Author Topic: GWR City class loco  (Read 1274 times)

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Offline John Candy

Re: GWR City class loco
« Reply #15 on: Jun 16 2019 19:31 »
Mike,

A very nice model ... I can forgive it for being G1!

A Saint (probably a "Lady" series with the original right-angled front drop end and level running plate) is in about eleventh place, behind LNWR, GCR and GNR locos to which I am already committed (as joint projects).
Taking into account my additional commitment to producing LNER/GNR/GCR coaching stock (as well as completing my garden line and sorting out Monkton Priors) I may well expire before I get to starting it!

While on the subject of coaches, what are you planning as a train for "Truro"?
My only GWR coaches are six E147 brake compos (the type sold by GRS as a 2-car "B set ).
I would like GWR "Toplight" gangwayed stock and a Dean clerestory or two and have looked at several options, both home produced and by commissioning laser cut or etched brass sides/ends.
As with everything, time is in short supply!

Regards,
John.
My fellow Members, ask not what your Society can do for you, ask what you can do for your Society.

Offline John Candy

Re: GWR City class loco
« Reply #16 on: Jun 17 2019 08:27 »
Mike,
Have you yet built the tender for "Truro" and , if not, is it your intention to build a Dean 3000 gallon as it appears in the photo in your earlier post?
The reason I ask is that I need a similar tender for a Collett Goods 2251 class and I am going to be cheeky and ask whether (as a commission at an agreed price) you would be willing to make a second?
After recent bad experiences with a "professional" model-maker, I am hesitant to outsource work but your work is clearly to a very high standard.
Won't be offended if you say "no" (time is precious) but thought it would be worth asking.
Regards,
John.

Footnote: This matter now subject of personal messages.
« Last Edit: Jun 19 2019 07:04 by John Candy »
My fellow Members, ask not what your Society can do for you, ask what you can do for your Society.

Offline 753

Re: GWR City class loco
« Reply #17 on: Jul 23 2019 17:13 »
Inside chassis of City tender, all wheels have side play and centre wheels are sprung, the brake gear is suspended from 1/16in rods which are removable to release the gear for painting and also allow play
The brake shoes are machined on a disc of ali as both sides need to be cut to form the tongue the centre being the reference point.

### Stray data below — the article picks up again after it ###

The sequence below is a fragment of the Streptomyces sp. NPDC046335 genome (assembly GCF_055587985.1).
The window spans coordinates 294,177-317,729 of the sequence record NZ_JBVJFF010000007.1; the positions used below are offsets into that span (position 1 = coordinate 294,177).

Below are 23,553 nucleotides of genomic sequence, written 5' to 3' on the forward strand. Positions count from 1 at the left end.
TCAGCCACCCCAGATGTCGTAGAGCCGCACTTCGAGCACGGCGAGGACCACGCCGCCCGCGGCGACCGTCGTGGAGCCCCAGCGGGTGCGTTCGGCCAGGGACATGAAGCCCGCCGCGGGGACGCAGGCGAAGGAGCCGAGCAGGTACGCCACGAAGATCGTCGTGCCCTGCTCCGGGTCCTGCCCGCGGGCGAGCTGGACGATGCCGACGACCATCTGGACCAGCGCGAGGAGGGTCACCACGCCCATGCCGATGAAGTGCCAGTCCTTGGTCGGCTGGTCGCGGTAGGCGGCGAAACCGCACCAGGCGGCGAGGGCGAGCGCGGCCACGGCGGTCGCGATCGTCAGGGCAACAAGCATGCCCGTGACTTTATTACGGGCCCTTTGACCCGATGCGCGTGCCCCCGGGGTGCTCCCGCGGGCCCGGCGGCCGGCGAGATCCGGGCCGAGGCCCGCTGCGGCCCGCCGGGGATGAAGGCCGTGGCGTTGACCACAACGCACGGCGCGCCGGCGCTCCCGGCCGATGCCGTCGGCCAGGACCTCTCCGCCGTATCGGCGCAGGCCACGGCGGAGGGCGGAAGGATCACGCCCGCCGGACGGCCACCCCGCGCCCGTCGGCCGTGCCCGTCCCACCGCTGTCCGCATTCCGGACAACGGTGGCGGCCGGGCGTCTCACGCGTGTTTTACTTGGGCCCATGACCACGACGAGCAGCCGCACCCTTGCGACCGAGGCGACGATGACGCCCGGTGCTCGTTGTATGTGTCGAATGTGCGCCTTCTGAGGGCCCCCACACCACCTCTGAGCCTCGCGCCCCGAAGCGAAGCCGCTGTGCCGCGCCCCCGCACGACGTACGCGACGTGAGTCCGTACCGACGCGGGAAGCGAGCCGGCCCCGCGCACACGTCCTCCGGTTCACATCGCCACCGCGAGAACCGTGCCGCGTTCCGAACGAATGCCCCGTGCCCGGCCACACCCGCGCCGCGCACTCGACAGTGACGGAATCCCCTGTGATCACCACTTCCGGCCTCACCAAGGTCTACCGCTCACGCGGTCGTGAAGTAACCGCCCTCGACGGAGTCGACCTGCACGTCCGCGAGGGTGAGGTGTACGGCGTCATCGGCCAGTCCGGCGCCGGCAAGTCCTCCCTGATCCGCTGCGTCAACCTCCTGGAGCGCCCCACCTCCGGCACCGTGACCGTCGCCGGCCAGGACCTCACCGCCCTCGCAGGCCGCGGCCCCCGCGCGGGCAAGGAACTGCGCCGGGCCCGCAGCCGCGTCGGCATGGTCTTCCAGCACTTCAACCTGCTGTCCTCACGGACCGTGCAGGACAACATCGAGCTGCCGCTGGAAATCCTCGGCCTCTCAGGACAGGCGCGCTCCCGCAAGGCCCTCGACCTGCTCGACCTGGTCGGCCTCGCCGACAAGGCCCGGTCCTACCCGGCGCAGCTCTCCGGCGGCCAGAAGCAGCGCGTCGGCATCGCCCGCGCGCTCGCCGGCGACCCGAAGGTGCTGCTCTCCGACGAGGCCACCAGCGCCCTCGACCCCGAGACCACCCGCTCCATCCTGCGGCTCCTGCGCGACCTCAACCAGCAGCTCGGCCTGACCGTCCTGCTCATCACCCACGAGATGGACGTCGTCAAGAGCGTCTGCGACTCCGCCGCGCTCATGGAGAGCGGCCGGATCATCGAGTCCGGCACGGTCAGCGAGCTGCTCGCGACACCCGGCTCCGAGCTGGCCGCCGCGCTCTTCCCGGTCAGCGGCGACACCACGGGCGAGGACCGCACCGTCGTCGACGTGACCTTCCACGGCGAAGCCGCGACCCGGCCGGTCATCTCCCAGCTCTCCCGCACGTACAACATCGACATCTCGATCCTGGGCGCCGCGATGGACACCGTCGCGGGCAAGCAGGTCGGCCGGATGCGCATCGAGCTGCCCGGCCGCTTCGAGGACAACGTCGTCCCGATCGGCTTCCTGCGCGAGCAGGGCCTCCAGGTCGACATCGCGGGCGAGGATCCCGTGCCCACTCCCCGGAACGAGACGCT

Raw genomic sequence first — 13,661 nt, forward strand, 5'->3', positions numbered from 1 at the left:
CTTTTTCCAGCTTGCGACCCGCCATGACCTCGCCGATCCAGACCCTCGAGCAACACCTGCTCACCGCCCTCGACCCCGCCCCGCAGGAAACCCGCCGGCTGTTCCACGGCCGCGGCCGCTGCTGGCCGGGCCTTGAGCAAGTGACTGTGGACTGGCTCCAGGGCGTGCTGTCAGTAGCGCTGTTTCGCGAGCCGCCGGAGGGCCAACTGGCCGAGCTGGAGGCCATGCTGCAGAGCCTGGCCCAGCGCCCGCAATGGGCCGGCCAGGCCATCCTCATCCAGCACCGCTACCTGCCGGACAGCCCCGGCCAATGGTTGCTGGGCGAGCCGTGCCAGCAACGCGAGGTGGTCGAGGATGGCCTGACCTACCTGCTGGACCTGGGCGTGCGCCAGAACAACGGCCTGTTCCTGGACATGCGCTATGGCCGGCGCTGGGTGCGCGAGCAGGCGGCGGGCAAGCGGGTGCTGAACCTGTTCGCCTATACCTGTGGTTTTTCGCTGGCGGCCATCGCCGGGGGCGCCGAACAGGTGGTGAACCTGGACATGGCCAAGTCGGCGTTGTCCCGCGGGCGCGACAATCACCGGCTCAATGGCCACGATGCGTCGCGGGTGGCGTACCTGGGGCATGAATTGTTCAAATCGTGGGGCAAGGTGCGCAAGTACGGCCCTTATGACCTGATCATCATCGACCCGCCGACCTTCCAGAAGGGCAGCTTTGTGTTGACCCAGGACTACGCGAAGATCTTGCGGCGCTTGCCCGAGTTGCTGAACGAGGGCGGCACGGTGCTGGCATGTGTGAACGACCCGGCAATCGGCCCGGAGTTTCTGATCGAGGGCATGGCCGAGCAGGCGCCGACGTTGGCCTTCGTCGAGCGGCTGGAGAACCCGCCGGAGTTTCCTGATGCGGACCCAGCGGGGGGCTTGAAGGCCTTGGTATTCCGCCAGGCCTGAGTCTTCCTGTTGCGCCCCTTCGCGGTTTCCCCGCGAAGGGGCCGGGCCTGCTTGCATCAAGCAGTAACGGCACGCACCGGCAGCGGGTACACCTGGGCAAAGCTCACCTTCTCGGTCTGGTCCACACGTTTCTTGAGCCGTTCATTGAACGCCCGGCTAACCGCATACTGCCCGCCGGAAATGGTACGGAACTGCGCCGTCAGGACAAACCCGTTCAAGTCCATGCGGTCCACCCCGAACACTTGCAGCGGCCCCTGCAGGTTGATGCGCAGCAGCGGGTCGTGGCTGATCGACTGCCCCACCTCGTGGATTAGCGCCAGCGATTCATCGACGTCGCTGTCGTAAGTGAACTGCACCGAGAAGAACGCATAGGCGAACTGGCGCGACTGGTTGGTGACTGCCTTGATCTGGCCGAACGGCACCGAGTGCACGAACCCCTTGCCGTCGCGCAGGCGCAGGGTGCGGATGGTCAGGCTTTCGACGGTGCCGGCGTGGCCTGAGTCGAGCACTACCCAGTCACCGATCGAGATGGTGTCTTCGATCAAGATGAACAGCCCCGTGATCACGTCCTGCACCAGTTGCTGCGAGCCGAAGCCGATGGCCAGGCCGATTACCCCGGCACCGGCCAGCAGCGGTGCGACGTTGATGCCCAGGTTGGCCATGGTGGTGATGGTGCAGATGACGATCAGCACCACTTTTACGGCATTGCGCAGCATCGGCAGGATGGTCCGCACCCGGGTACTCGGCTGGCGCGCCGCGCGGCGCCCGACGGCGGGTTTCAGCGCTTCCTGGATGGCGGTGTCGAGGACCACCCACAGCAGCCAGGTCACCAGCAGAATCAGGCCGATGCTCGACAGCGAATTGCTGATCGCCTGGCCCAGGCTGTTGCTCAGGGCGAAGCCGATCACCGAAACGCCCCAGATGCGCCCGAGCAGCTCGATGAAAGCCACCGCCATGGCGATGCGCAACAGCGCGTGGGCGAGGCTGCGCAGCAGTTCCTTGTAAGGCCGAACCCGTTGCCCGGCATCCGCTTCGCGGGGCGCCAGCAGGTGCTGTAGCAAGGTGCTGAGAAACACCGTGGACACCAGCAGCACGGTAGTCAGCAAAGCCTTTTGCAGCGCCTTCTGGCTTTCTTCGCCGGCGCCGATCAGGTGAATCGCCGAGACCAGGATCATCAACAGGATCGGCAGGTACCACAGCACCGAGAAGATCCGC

Mike




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Offline 753

Re: GWR City class loco
« Reply #18 on: Aug 02 2019 14:40 »
The tender for the City is complete, there are some detail jobs on the loco to do before a coat of primer is applied, then the final paint job on both.


Mike





Offline John Candy

Re: GWR City class loco
« Reply #19 on: Aug 02 2019 16:11 »
Very nice job, Mike.

What Mike hasn't mentioned is that this is just one of a pair of Dean 3000 gallon tenders he has just built.

The other is slightly different in detailing, being in 1930's condition, to accompany a 2251 class 0-6-0 which will shortly be added to my GWR collection.

John.
My fellow Members, ask not what your Society can do for you, ask what you can do for your Society.

Offline Peaky 556

Re: GWR City class loco
« Reply #20 on: Aug 02 2019 17:55 »
That’s lovely Mike. 

Changing to a more design-related subject, I was interested to see that the brakes on this loco are not the more normal ‘clench from both sides’ variety, as with a bicycle calliper brake clenching the rim, but instead just being pressed onto the trailing edge of the wheel.  I can see that this arrangement is better for the wheel bearings than if it were the leading edges of the wheel.  Reason?  As engineered, the reaction between brake block and tyre (in particular the moment), tends to unload the wheel bearing from its more normal thrust onto the top of the axle.  If it ran fast in reverse of course then it would accentuate wear of the wheel bushes, but that was deemed unlikely and probably undesirable by the CME.  Just musing!

Cheers, Tim

Offline 753

Re: GWR City class loco
« Reply #21 on: Aug 03 2019 09:40 »
Tim

I am no expert in running GWR engines, I would have thought the tender brakes were used just as a parking brake as there is no real pressure applied by the hand screw. The engine brakes were activated via a vacuum cylinder and thus more pressure applied.